Saturday, September 29, 2012

Porch and deck finished

Friday afternoon workmen finally finished the front porch and the rear deck and ramp, seen below.

They also finished the railings, front and back, as well as the front steps. In the picture below, you will also see our three painters up on the roof, getting everything ready for the outside painting.

Meanwhile, inside John is sanding the wood floor in the living and dining area, in preparation for filling cracks with a latex compound and then applying a clear finish.  

And while he does that, a delivery truck from Sears has brought six appliances that will eventually be installed in the kitchen and laundry room. These are unloaded in the front yard and temporarily put in the master bedroom and kitchen, until the kitchen and laundry room tile floors are finished.

This week we also got door knobs and locks installed all around. We've starting to choose electrical fixtures and additional floor surfaces - i.e. carpets and vinyls for bedrooms and bathrooms, respectively. And we're choosing kitchen and bathroom countertops, while Paul Pringle finishes up the cabinets, which are to be installed during the second week in October.

We're still hoping it will all come together in October. We'll see.  --oc

Friday, September 21, 2012

Front porch railings, steps, trim

A good deal has been accomplished this week on the front porch, as the picture below shows.

Steps have been added on the east or garage end, as well railings with round black aluminum balusters. On the right side of the picture, one of the painters is looking down on the beginnings of the center steps.

The workes have gotten as far as putting up the stringers, and the treads, risers, and side railings will soon be added. In the next picture you can also see that the posts have been encased and capitals installed above.

The final shot of the front porch below was taken from inside the dining room, looking toward the garage. If experience with the previous house is any guide, most people will come up the steps at this end of the porch and knock on the kitchen door, but the front steps will be available for strangers and formal occasions.

On the opposite, sunny side of the house, decking is still being applied to the framework around the master bath and eventually on the ramp that will descend gently to the area beween the garage and the woodshed.

That ramp will be used to roll loads of firewood up to the living room door and inside to the stove, but it will also be available for guests who have to be rolled into the house, as occasionally happens.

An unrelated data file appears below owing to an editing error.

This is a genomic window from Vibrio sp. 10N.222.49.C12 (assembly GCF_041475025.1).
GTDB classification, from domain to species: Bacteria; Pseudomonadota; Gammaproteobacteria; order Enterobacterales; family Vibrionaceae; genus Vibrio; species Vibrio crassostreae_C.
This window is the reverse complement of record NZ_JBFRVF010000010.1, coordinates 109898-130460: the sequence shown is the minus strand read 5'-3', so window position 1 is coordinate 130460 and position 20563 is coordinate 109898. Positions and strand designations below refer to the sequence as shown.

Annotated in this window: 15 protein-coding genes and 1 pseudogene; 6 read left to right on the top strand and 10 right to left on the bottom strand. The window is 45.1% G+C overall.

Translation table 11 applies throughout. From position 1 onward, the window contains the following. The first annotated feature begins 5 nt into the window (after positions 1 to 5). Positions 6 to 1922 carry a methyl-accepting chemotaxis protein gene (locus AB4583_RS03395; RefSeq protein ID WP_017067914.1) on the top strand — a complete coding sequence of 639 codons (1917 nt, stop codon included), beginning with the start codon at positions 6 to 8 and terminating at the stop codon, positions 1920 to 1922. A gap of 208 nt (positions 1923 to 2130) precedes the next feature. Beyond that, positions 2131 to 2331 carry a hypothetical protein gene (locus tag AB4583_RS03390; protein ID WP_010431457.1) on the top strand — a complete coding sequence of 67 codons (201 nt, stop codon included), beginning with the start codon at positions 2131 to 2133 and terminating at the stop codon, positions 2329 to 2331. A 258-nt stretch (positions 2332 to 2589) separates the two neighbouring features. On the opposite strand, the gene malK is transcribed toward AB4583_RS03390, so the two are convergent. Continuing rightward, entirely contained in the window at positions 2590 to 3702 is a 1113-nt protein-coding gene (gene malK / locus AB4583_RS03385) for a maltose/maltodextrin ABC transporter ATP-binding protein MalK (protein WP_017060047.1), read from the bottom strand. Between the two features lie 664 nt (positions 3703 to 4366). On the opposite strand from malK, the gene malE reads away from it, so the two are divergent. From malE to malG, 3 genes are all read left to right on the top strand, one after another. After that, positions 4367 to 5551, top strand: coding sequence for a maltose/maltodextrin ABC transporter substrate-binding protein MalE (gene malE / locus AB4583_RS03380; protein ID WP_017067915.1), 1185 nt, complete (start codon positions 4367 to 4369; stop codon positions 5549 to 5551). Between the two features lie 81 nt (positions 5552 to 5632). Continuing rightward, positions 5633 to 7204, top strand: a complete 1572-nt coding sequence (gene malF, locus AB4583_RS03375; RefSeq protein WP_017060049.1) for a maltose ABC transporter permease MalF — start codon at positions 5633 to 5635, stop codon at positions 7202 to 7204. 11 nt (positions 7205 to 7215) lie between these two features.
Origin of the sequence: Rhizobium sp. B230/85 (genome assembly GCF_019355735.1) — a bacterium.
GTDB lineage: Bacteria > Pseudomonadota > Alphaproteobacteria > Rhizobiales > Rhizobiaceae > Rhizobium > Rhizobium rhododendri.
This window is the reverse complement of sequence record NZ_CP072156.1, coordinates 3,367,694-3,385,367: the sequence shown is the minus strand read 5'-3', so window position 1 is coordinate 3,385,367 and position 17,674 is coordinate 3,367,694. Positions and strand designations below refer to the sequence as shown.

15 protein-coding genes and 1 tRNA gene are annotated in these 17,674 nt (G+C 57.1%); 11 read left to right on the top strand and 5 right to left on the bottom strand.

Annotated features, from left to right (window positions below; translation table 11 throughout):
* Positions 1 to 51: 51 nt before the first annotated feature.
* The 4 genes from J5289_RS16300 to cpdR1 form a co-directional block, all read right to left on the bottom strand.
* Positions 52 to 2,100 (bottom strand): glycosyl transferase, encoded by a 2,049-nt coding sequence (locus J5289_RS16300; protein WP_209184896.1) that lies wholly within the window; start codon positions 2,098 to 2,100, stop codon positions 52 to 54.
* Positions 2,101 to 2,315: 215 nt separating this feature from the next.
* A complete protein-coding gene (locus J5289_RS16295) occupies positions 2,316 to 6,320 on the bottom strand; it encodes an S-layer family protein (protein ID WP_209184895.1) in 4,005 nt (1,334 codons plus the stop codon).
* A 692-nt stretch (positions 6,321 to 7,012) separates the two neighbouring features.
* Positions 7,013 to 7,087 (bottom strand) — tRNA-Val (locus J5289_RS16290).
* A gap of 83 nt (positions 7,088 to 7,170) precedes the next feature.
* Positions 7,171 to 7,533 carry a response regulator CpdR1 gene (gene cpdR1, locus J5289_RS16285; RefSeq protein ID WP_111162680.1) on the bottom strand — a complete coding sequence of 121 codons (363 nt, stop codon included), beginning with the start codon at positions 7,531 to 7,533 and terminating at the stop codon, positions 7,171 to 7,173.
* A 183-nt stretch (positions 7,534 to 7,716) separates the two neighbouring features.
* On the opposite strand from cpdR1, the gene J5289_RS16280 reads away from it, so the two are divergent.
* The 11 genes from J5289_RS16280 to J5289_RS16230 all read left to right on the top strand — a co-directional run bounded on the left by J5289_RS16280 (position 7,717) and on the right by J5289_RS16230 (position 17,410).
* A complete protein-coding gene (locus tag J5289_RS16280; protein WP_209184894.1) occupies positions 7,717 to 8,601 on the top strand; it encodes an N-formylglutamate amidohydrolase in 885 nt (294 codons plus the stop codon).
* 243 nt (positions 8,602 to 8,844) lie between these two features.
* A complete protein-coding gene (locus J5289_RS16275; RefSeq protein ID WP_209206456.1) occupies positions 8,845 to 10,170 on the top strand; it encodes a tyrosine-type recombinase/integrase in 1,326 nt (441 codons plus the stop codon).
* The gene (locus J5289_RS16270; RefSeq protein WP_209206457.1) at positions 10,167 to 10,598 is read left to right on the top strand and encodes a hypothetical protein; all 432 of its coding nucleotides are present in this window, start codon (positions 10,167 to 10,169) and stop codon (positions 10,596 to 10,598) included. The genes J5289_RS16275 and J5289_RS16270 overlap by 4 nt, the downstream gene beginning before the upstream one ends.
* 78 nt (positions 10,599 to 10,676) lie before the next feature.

Finally, I want to leave you with the interesting image I spotted through our decorative glass entry door. It comes across as something like an abstract painting, but somehow it loses some of its interest when you know that the blue in the center of the window comes from a port-a-potty parked in the front yard. It means, however, that the window might also add interest - or at least amusement - to visitors who stand before that door.

More work still awaits inside our new house, and the painters, who have just about finished the inside, will start soon painting the outside. We expect our tile people to apply grout next week, and our electrical and plumbing folk should get going soon on installing their various items. Appliances are due to arrive by the end of the week, and the kitchen cabinets should be installed early in October. Sometimes I can't believe it's happening so fast; other times I wonder why it isn't happening faster. One thing is for sure: it won't be finished too soon.

I'll be back in another seven days or so. Until then . . .  --oc

Friday, September 14, 2012

Time to hit the deck

Since I was rather late getting a new post up on my blog last week - in fact, it didn't go up until this week - I'm trying to get one finished early this week. The big news is that we've finally started installing the decking on the front porch and the back deck. Here are a couple of shots of the front porch before and after the workmen left, and I cleaned up a bit.

The deck floor is a composite material made from recycled plastic and sawdust. This selection is called Beach house Gray. The empty spaces under the porch are where two sets of steps will go. The picture below shows the beginnings of the rear deck. The two decks are laid with a system of hidden fasteners, so that there are no screws showing. Some of the boards here still have to be cut to their correct lengths.

When I took this picture, there was no decking behind where I was standing. I had to be careful not to step back in an attempt to get more in my picture. That east end of the deck is framed only around the master bathroom, and a ramp must still be added in order to reach the ground at the back corner of the garage.

Work continues inside, with our three painters still putting a clear finish on the doors and trim. They completed the basement level and have now started on the main floor. After they do that and the loft, they will, I assume, start painting the walls. Outside, they have a lot of Hardie Board and other surfaces to paint.

Also inside, our builder has constructed a divider between the living and dining areas. Behind the divider and in front of the stone wall is the hearth area. Although the wood stove is too dark to show up, it is already in place and can be seen (or at least imagined) behind the top horizontal piece of the divider.